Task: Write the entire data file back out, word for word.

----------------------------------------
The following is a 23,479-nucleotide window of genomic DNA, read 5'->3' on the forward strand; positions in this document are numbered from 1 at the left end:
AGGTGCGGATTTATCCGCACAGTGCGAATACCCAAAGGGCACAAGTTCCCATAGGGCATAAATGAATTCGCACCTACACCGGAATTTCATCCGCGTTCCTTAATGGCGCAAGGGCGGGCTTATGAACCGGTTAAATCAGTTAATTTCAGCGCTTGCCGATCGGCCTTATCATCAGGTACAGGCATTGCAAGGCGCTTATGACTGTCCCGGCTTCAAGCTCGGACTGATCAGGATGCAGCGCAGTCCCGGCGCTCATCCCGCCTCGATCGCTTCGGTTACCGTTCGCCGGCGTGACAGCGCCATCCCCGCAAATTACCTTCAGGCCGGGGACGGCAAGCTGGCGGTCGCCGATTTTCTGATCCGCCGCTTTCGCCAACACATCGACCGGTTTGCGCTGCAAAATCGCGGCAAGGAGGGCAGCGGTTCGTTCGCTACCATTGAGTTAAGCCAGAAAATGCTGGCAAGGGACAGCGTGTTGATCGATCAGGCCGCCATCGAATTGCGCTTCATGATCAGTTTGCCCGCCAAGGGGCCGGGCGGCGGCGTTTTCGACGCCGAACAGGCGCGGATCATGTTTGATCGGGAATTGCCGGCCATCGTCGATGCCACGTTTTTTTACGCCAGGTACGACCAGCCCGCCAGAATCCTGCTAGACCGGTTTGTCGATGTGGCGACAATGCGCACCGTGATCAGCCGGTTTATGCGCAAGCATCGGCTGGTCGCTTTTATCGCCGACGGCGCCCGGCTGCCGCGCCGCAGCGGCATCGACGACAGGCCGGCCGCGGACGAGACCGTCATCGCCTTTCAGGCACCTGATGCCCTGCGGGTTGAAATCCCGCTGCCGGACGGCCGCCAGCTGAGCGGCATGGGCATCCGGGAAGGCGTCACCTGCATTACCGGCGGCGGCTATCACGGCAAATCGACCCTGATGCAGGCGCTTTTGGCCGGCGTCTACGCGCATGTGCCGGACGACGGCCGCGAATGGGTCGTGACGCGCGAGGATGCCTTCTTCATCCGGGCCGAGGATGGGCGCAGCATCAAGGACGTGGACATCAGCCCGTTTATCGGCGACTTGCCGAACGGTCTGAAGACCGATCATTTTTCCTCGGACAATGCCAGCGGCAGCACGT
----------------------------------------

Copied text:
The following is a 23,479-nucleotide window of genomic DNA, read 5'->3' on the forward strand; positions in this document are numbered from 1 at the left end:
AGGTGCGGATTTATCCGCACAGTGCGAATACCCAAAGGGCACAAGTTCCCATAGGGCATAAATGAATTCGCACCTACACCGGAATTTCATCCGCGTTCCTTAATGGCGCAAGGGCGGGCTTATGAACCGGTTAAATCAGTTAATTTCAGCGCTTGCCGATCGGCCTTATCATCAGGTACAGGCATTGCAAGGCGCTTATGACTGTCCCGGCTTCAAGCTCGGACTGATCAGGATGCAGCGCAGTCCCGGCGCTCATCCCGCCTCGATCGCTTCGGTTACCGTTCGCCGGCGTGACAGCGCCATCCCCGCAAATTACCTTCAGGCCGGGGACGGCAAGCTGGCGGTCGCCGATTTTCTGATCCGCCGCTTTCGCCAACACATCGACCGGTTTGCGCTGCAAAATCGCGGCAAGGAGGGCAGCGGTTCGTTCGCTACCATTGAGTTAAGCCAGAAAATGCTGGCAAGGGACAGCGTGTTGATCGATCAGGCCGCCATCGAATTGCGCTTCATGATCAGTTTGCCCGCCAAGGGGCCGGGCGGCGGCGTTTTCGACGCCGAACAGGCGCGGATCATGTTTGATCGGGAATTGCCGGCCATCGTCGATGCCACGTTTTTTTACGCCAGGTACGACCAGCCCGCCAGAATCCTGCTAGACCGGTTTGTCGATGTGGCGACAATGCGCACCGTGATCAGCCGGTTTATGCGCAAGCATCGGCTGGTCGCTTTTATCGCCGACGGCGCCCGGCTGCCGCGCCGCAGCGGCATCGACGACAGGCCGGCCGCGGACGAGACCGTCATCGCCTTTCAGGCACCTGATGCCCTGCGGGTTGAAATCCCGCTGCCGGACGGCCGCCAGCTGAGCGGCATGGGCATCCGGGAAGGCGTCACCTGCATTACCGGCGGCGGCTATCACGGCAAATCGACCCTGATGCAGGCGCTTTTGGCCGGCGTCTACGCGCATGTGCCGGACGACGGCCGCGAATGGGTCGTGACGCGCGAGGATGCCTTCTTCATCCGGGCCGAGGATGGGCGCAGCATCAAGGACGTGGACATCAGCCCGTTTATCGGCGACTTGCCGAACGGTCTGAAGACCGATCATTTTTCCTCGGACAATGCCAGCGGCAGCACGT